Though u/Dizzy_Bother is pleased with the results of her subliminals usage, she acknowledges that the obsession with appearances in the subliminals available on YouTube might be an issue for teen girls, especially those taking to the internet in hopes of “fixing” themselves. “The most popular subliminals, I believe, are about appearance,” she says. “The people who use these kinds of subliminals a lot, can get really fixated on [their] appearance, I think. I also sometimes see subliminals [like] ‘become anorexic,’ or ‘become underweight.’” Inferring from the comments made on these particular subliminals, she thinks that the users are “mainly younger girls.”

While they’re no longer always viewed in the same malicious Judas Priest vein of yore, the subliminals of 2020 have their own acidity. Their danger has a slower, more imperceptible way of sneaking up on young women, but it’s there: telling them that before they can have the perfect body or waist or personality, they must first take an inventory of everything that’s wrong with them. And after you know what’s wrong? All you’ll have to do is sit back, close your eyes, and listen.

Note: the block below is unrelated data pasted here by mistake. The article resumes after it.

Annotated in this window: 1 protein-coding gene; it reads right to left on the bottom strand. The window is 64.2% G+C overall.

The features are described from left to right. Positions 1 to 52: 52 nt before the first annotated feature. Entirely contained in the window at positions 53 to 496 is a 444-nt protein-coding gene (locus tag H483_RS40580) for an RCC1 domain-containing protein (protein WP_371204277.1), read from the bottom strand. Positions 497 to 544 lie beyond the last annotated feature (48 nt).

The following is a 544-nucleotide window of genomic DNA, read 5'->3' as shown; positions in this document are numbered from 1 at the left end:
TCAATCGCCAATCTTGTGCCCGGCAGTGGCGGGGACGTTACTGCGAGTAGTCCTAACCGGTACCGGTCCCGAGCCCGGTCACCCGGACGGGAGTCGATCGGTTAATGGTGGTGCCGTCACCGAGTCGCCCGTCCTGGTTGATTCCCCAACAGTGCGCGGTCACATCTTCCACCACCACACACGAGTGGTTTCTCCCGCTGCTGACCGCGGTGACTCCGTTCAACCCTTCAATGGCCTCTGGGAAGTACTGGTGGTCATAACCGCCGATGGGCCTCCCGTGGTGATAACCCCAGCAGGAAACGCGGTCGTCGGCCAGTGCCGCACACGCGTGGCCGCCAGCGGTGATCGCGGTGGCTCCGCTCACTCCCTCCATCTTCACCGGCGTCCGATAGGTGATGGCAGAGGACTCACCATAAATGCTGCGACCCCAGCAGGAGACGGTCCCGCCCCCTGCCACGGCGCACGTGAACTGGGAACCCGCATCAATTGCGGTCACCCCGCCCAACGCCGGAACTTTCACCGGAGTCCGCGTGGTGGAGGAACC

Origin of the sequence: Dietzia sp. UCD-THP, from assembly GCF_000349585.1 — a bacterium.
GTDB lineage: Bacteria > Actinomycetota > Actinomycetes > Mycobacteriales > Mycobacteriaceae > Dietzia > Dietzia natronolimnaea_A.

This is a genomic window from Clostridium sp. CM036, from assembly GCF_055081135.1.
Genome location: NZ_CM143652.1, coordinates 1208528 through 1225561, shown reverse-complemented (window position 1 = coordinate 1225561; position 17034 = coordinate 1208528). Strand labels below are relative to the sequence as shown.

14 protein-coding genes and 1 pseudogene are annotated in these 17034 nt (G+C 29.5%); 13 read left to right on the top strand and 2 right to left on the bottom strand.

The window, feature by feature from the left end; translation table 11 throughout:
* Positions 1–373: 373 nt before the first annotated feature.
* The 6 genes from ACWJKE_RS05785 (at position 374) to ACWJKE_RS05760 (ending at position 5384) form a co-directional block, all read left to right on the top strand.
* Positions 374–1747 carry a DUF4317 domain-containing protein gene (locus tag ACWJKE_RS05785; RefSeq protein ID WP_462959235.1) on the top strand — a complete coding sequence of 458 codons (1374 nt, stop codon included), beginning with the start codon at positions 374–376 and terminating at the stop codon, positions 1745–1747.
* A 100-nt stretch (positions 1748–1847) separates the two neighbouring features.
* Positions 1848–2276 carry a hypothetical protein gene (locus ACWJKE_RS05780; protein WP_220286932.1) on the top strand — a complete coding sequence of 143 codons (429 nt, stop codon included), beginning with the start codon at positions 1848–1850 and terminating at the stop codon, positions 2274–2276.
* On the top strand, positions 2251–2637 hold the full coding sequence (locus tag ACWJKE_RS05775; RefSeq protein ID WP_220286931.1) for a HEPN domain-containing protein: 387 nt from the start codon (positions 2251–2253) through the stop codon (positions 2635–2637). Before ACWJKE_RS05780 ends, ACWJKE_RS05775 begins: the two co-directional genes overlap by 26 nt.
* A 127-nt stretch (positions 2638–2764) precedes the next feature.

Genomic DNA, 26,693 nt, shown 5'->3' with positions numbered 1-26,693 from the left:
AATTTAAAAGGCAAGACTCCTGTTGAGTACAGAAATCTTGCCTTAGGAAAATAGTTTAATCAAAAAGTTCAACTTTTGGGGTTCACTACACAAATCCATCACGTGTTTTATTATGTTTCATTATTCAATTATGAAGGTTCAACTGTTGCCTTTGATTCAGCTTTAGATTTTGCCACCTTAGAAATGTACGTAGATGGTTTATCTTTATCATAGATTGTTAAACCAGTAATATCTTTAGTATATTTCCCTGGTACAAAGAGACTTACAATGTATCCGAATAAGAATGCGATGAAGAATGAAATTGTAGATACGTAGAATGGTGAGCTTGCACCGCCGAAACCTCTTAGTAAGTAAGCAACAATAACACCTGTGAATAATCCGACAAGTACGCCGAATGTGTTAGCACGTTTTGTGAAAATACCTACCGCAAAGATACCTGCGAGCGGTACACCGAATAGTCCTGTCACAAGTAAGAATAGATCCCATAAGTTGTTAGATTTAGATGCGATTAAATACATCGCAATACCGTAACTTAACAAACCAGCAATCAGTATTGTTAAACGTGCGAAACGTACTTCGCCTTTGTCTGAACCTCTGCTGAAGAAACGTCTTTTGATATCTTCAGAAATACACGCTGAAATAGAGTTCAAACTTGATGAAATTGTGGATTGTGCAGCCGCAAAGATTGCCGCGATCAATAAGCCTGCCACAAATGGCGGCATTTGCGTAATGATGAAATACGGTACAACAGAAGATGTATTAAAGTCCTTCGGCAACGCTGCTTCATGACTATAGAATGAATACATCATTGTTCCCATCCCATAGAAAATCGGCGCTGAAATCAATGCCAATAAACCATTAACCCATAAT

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by Frannie Comstock
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Frannie is a writer and comedian based in Chicago. She hosts the podcast “Girls Like Us,” and her favorite movie is the Magic Bullet Infomercial. You can follow her on Twitter @trophyuncle.